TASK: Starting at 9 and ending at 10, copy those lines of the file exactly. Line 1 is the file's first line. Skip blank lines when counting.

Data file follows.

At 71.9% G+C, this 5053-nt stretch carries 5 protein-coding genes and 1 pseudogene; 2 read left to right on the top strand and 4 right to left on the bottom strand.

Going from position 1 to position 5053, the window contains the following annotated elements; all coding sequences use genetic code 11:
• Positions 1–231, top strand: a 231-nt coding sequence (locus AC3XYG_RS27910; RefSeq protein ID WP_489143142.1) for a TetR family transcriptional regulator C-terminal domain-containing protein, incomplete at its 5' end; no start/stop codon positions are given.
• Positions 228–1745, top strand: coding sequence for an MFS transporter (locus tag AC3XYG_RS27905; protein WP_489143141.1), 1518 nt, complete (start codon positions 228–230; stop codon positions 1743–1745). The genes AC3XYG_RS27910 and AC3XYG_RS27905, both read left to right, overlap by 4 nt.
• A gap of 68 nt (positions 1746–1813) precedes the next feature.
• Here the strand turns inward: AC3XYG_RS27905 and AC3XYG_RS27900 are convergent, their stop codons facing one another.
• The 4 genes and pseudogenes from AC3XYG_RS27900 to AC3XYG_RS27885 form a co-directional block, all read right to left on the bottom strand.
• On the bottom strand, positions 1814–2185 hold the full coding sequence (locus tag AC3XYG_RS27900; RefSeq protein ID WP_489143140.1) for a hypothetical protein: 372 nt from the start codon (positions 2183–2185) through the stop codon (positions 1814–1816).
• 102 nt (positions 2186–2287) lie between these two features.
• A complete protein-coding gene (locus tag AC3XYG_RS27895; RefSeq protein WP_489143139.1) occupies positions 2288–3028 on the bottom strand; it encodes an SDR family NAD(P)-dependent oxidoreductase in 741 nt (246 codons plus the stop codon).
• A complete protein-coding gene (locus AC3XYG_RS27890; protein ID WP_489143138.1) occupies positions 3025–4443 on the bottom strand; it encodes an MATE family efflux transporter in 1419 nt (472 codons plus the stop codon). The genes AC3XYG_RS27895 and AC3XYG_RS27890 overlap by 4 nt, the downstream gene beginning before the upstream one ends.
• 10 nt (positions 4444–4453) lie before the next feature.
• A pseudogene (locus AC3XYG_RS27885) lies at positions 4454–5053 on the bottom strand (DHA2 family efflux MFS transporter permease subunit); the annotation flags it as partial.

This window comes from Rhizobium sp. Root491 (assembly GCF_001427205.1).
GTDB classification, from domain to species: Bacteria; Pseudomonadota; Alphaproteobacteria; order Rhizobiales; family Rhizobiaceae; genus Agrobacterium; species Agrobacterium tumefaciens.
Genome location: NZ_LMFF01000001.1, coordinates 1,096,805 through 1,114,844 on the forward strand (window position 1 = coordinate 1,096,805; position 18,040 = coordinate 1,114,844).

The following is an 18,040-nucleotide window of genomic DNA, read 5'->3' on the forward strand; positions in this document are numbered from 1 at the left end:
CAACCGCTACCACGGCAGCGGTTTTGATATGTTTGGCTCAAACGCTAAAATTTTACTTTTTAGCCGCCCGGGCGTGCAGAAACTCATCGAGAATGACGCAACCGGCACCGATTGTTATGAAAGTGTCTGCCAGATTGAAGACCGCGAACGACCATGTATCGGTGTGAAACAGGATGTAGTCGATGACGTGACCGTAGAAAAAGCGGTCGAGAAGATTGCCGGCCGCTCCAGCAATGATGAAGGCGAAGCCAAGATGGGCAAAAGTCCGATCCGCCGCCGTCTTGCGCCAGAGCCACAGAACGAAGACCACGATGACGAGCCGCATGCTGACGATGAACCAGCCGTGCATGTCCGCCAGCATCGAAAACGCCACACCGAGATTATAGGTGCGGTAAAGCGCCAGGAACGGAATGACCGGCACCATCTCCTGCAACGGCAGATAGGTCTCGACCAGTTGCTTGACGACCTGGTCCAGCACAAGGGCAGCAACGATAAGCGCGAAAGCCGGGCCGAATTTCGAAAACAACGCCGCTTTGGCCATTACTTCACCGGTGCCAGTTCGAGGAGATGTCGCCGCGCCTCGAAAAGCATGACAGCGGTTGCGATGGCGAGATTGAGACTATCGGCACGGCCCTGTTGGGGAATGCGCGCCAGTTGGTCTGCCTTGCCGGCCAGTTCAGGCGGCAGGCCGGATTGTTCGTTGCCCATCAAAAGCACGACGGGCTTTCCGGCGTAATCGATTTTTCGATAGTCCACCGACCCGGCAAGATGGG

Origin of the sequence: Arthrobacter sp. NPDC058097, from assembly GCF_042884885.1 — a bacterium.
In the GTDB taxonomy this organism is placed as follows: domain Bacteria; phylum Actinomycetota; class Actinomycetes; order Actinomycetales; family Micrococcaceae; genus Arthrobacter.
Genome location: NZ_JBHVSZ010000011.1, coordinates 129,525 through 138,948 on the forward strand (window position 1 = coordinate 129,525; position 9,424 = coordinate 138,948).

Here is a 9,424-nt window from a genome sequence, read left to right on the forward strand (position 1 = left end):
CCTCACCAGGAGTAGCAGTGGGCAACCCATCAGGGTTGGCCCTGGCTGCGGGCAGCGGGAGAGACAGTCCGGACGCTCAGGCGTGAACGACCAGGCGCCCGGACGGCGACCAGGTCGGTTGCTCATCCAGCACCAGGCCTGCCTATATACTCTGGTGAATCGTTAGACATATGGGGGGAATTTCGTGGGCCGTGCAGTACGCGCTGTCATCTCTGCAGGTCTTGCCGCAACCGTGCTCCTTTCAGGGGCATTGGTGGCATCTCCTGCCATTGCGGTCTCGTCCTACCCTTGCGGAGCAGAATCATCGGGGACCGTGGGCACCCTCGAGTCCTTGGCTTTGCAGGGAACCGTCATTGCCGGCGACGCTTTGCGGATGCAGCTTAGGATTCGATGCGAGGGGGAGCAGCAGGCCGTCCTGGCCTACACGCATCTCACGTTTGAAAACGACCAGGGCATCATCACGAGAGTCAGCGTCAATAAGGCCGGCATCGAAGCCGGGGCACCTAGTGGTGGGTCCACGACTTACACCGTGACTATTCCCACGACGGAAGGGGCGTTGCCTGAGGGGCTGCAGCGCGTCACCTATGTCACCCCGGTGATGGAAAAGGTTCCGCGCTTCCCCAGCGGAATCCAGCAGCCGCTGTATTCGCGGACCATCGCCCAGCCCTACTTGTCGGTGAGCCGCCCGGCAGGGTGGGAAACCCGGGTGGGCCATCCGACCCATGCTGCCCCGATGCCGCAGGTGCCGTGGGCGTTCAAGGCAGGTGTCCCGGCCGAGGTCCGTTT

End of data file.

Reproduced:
• 102 nt (positions 2186–2287) lie between these two features.
• A complete protein-coding gene (locus tag AC3XYG_RS27895; RefSeq protein WP_489143139.1) occupies positions 2288–3028 on the bottom strand; it encodes an SDR family NAD(P)-dependent oxidoreductase in 741 nt (246 codons plus the stop codon).